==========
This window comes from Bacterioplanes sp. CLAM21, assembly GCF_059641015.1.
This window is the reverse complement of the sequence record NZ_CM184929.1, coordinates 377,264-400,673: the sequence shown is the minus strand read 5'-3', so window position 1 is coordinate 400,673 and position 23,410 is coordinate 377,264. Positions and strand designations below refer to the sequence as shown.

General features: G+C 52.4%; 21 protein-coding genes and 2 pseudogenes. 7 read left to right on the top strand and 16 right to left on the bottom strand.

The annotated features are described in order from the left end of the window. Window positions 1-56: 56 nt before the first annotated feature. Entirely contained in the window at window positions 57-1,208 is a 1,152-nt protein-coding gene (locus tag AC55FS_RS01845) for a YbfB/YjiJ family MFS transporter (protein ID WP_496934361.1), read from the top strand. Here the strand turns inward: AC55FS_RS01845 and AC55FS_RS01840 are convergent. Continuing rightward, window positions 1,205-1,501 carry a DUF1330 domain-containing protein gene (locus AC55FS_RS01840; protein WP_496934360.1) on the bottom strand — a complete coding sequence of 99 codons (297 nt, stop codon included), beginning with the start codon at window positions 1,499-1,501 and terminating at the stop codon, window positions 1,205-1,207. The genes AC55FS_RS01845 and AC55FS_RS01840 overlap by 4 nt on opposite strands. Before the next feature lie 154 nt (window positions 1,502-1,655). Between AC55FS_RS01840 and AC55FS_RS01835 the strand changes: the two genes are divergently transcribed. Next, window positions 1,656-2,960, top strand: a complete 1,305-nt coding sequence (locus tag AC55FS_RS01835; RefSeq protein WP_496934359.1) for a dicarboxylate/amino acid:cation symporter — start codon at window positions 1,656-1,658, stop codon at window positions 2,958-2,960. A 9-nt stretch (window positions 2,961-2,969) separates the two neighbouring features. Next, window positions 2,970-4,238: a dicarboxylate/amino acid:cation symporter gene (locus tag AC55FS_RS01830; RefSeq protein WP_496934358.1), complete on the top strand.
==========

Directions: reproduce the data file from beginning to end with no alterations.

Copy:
This window comes from Bacterioplanes sp. CLAM21, assembly GCF_059641015.1.
This window is the reverse complement of the sequence record NZ_CM184929.1, coordinates 377,264-400,673: the sequence shown is the minus strand read 5'-3', so window position 1 is coordinate 400,673 and position 23,410 is coordinate 377,264. Positions and strand designations below refer to the sequence as shown.

General features: G+C 52.4%; 21 protein-coding genes and 2 pseudogenes. 7 read left to right on the top strand and 16 right to left on the bottom strand.

The annotated features are described in order from the left end of the window. Window positions 1-56: 56 nt before the first annotated feature. Entirely contained in the window at window positions 57-1,208 is a 1,152-nt protein-coding gene (locus tag AC55FS_RS01845) for a YbfB/YjiJ family MFS transporter (protein ID WP_496934361.1), read from the top strand. Here the strand turns inward: AC55FS_RS01845 and AC55FS_RS01840 are convergent. Continuing rightward, window positions 1,205-1,501 carry a DUF1330 domain-containing protein gene (locus AC55FS_RS01840; protein WP_496934360.1) on the bottom strand — a complete coding sequence of 99 codons (297 nt, stop codon included), beginning with the start codon at window positions 1,499-1,501 and terminating at the stop codon, window positions 1,205-1,207. The genes AC55FS_RS01845 and AC55FS_RS01840 overlap by 4 nt on opposite strands. Before the next feature lie 154 nt (window positions 1,502-1,655). Between AC55FS_RS01840 and AC55FS_RS01835 the strand changes: the two genes are divergently transcribed. Next, window positions 1,656-2,960, top strand: a complete 1,305-nt coding sequence (locus tag AC55FS_RS01835; RefSeq protein WP_496934359.1) for a dicarboxylate/amino acid:cation symporter — start codon at window positions 1,656-1,658, stop codon at window positions 2,958-2,960. A 9-nt stretch (window positions 2,961-2,969) separates the two neighbouring features. Next, window positions 2,970-4,238: a dicarboxylate/amino acid:cation symporter gene (locus tag AC55FS_RS01830; RefSeq protein WP_496934358.1), complete on the top strand.